Solar and Snow: Unlikely allies on the energy landscape?
Prior to 2008, predicting photovoltaic (PV) system energy loss due to snow was a rare topic. The most significant markets for PV were in understandably sunny and warm climates, and no analytical models were available in the literature to predict the relationship between snow and energy loss. With the rapid expansion of North American PV markets in Canada, Colorado, and the New England and Atlantic states, DNV GL, via its predecessor firm BEW Engineering, jumped in to set up a first of its kind snow-on-PV test platform. This pioneering station, placed on a ranch near Lake Tahoe, California in 2009, used sets of paired clean and intermittently snow-covered PV modules, a datalogger, and a timed camera to record how tilt angle and snow patterns affected energy production. The Lake Tahoe testing yielded the first predictive model to correlate snow and PV array geometry. For the first time, monthly energy loss could be calculated for any climate and array tilt angle. That model, which is still in use, was published at the 2011 IEEE PV Specialists Conference as Photovoltaics and Snow: An Update from Two Winters of Measurements in the Sierra. The publication of this model improved the accuracy of our energy forecasts in challenging and emerging cold-weather markets, boosted our firm’s reputation in modeling complex PV systems, and prompted the sales of several additional comparable test platforms to private clients.
Fast forward to 2013, and DNV GL expanded our PV-snow research with two more test platforms, two enthusiastic institutional partners, and a two-year test plan. The National Renewable Energy Laboratory in Golden, CO and the Michigan Technological University in Houghton, MI began joint monitoring programs with DNV GL. Our Michigan Tech partners, with DNV GL engineer Tim Townsend, recently published a detailed article in the IEEE Journal of Photovoltaics titled Impact of Snow and Ground Interference on Photovoltaic Electric System Performance. This paper analyzes the first year of data from the Michigan test platform.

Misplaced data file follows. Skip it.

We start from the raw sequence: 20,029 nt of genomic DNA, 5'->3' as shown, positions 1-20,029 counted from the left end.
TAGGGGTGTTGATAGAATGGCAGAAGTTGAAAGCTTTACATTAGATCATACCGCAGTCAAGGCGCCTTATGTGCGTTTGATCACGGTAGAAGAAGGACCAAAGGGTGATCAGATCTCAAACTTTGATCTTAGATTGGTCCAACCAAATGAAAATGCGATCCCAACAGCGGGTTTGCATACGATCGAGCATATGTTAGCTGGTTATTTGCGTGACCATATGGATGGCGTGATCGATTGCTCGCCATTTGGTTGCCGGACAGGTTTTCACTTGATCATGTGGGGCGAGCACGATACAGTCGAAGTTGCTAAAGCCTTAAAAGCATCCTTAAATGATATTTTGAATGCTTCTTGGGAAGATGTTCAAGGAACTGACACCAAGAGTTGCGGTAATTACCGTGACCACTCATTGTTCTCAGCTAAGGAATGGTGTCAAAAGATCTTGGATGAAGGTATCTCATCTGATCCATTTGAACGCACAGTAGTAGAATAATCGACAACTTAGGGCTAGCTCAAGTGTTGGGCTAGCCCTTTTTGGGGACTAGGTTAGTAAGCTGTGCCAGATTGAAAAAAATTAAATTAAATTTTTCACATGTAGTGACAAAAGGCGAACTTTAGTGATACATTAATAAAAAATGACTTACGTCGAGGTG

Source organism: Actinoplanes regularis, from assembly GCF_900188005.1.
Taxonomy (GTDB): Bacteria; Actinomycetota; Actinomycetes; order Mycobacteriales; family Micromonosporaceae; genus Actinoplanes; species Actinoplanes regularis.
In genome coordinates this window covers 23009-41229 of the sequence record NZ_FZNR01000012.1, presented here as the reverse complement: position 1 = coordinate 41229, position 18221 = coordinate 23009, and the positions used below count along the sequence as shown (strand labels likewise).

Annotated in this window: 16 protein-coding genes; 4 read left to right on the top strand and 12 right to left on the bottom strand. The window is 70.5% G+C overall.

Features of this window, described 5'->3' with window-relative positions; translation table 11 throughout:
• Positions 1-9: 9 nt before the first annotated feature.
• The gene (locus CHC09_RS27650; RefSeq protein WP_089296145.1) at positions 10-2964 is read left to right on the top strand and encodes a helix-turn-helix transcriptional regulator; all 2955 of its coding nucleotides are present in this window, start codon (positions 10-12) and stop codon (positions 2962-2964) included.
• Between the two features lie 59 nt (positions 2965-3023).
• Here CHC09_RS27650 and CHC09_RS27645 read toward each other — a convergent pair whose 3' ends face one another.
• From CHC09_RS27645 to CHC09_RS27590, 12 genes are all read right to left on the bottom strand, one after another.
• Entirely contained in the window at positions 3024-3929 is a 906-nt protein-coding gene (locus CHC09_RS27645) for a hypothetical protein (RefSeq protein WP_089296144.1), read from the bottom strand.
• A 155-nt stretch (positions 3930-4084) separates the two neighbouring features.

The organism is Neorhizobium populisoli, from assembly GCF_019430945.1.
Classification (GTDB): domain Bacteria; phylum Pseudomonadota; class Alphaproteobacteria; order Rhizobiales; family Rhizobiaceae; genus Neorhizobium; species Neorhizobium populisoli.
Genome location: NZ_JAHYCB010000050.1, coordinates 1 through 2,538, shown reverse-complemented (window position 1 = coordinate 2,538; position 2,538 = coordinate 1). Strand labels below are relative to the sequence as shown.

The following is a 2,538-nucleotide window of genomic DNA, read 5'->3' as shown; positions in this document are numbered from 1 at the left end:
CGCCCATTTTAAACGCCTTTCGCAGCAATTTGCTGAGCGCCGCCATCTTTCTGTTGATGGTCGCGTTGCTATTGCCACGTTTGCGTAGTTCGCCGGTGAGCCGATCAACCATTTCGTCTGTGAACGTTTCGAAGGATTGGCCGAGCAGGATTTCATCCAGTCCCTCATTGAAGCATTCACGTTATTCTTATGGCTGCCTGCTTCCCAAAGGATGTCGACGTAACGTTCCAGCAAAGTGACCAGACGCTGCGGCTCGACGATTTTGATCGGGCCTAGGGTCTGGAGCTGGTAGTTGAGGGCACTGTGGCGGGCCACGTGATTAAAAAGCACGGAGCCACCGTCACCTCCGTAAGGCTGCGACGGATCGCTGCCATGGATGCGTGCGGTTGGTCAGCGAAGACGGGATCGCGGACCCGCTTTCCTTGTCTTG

The current test platforms include four tilt angles ranging from 0 to 45 degrees as an improvement over the original test’s three tilt angles of 0 to 39 degrees. The new test, however, is also set up to measure an important commercial ground interference situation that the original testing was only partially able to address. In one extreme, sliding snow is never impeded by the ground or roofline below the module’s edge. At the opposite extreme, which often occurs on low-slope commercial rooftops, sliding snow piles up immediately, since the module’s lowest edge is placed adjacent to the ground. Between these extremes of ground interference, actual systems will experience losses that are the result of the combined and sometimes chaotic effects of array geometry and natural weather patterns. The just-published Journal article finds that while annual energy losses can range from 5 to 12% under normal Michigan conditions, these losses can be magnified by a factor of up 6 times worse if the array’s ability to shed the accumulated snow is regularly impeded by ground interference. The degree to which energy losses are magnified is shown to be worse for high tilt angles. Comparable tilt-angle effects have been observed at the Colorado site. The two-year test period wrapped up in October, and DNV GL will be publishing additional articles and an enhanced version of its unique analytical snow model in the coming months.
Read the full whitepaper “Impact of Snow and Ground Interference on Photovoltaic Electric Performance” here.